Dellums’ new role as the head of a for-profit managed-care company surprised his erstwhile progressive allies. Health-care reform advocate Dr. Howard Waitzkin, a member of Physicians for a National Health Program, was dismayed to see Dellums listed as a featured speaker at the December 1999 Miami Beach conference of Summit on International Managed Care Trends. The World Bank and the International Monetary Fund use such summits as forums to argue for the need to privatize public-health systems, especially in Third World countries. To Waitzkin, Dellums’ participation signaled a reversal of the views he held as one of the leading congressional advocates of a national health-care system.
Waitzkin says he wrote Dellums urging him not to participate, but never got a reply. “Dellums’ role in international health consulting seems to be very retrogressive in view of his marvelous activities on behalf of a national-health program in Congress.”
By the time the summit rolled around, Dellums was spending a great deal of time stumping for what he called an AIDS Marshall Plan, designed to raise billions in public and private dollars to combat the disease in Africa. Dellums would tell anyone who listened about the human toll of AIDS. “I think what we’re talking about is one of the great moral imperatives of our generation,” he said in a 1999 interview with The Washington Post. “We’re talking about 21 million people dying from AIDS in sub-Saharan Africa over the next ten years. How do you get your mind around that?”
Dellums and his anointed successor, Rep. Barbara Lee, wrote a bill proposing to pump $200 million a year over five years toward fighting AIDS in Africa. Ultimately, the duo’s efforts led to the establishment of the Global Fund to Fight AIDS, Tuberculosis, and Malaria, which now has nearly $2 billion in funding pledges from around the world. President Bush included $200 million for the fund in his recent budget proposal, and Congress is now thinking about significantly boosting that figure.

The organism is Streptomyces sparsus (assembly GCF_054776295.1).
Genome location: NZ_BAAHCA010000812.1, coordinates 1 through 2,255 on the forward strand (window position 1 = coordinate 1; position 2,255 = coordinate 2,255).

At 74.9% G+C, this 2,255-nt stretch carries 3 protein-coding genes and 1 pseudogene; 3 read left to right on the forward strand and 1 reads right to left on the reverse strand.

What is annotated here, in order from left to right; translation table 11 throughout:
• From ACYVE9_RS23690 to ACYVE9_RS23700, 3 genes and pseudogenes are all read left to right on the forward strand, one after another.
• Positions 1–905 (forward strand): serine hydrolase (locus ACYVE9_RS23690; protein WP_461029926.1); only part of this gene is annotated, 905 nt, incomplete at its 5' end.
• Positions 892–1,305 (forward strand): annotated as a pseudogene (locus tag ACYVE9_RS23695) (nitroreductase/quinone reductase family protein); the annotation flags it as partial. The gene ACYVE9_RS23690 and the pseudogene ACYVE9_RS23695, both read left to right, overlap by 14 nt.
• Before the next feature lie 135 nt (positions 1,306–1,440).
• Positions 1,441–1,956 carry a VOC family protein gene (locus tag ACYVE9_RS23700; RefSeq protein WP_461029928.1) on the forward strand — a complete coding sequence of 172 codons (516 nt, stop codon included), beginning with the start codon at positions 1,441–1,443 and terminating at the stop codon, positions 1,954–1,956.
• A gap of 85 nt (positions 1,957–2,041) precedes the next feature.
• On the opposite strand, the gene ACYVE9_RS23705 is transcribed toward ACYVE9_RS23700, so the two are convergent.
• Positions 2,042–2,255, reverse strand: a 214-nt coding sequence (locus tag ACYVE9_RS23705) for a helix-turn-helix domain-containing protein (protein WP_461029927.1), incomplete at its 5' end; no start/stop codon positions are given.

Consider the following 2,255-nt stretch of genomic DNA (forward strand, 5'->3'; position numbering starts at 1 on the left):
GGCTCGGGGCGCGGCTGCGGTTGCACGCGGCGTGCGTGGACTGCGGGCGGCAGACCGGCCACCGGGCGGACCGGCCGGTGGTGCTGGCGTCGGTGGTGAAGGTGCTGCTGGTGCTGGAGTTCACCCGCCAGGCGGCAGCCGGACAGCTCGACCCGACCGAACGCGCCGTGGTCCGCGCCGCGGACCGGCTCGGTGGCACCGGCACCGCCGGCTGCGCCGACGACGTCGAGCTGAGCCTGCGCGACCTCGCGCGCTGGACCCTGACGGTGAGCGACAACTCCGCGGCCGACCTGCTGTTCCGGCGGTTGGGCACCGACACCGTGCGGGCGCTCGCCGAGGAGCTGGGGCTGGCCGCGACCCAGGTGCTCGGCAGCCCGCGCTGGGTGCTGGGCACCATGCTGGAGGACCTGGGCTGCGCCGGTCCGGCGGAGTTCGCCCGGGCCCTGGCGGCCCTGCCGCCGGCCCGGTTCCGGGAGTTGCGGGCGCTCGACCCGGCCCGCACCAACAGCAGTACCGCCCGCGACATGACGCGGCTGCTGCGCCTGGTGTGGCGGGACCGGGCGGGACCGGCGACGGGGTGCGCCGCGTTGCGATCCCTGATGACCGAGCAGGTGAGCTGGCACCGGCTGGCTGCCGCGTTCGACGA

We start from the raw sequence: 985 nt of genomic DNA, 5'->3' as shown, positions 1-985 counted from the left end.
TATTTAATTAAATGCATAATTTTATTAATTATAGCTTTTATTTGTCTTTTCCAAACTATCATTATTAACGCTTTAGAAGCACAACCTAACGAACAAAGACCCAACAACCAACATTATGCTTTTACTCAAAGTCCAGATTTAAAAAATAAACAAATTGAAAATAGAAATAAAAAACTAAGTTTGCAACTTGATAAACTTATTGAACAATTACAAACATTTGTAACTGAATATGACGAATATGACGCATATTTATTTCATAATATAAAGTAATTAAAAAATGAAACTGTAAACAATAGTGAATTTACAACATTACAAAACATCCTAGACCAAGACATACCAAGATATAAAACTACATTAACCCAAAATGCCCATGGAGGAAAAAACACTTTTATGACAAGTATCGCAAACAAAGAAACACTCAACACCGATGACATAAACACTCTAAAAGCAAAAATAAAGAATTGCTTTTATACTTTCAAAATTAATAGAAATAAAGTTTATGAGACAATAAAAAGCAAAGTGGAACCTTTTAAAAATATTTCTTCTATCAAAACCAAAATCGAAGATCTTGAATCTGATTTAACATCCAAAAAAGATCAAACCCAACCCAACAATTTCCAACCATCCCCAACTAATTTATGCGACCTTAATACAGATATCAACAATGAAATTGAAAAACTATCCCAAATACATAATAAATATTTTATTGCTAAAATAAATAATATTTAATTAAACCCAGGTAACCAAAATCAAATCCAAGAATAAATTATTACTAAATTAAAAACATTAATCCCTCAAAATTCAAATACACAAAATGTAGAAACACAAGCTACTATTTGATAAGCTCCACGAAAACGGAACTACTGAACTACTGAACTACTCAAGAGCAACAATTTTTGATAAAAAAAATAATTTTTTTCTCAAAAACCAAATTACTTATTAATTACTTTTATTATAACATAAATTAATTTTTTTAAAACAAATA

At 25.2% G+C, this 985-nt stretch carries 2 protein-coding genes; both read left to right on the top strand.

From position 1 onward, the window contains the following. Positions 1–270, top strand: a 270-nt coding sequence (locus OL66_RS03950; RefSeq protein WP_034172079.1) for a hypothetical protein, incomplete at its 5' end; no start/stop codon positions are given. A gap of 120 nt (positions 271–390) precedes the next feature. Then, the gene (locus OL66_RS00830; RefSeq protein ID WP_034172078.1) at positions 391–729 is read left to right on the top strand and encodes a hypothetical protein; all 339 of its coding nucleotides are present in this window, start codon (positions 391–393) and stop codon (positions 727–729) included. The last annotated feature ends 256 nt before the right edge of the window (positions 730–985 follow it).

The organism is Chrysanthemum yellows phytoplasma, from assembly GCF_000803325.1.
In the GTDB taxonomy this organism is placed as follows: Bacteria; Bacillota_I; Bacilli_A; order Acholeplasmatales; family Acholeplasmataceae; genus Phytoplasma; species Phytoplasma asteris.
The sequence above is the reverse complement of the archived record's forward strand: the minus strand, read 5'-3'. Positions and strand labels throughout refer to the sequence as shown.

This passionate advocacy on such a tragic issue — one largely ignored by black political leaders in the past — seemed like classic Dellums. And that’s how most of the press played it — except for New York-based journalist Doug Ireland, a former Village Voice columnist and contributing editor for In These Times, the progressive biweekly. In an unflattering July 2000 story about Dellums’ post-congressional ventures that he wrote for POZ, a magazine devoted to people with HIV, Ireland pointed out that the proposed AIDS trust fund would not be managed by the recipient countries — but by the World Bank. “And the bank has long pressed for HMOs in developing countries,” Ireland wrote. “If the Dellums-Cebrun company persuades South Africa to let it set up HMOs, it stands to make a bundle.”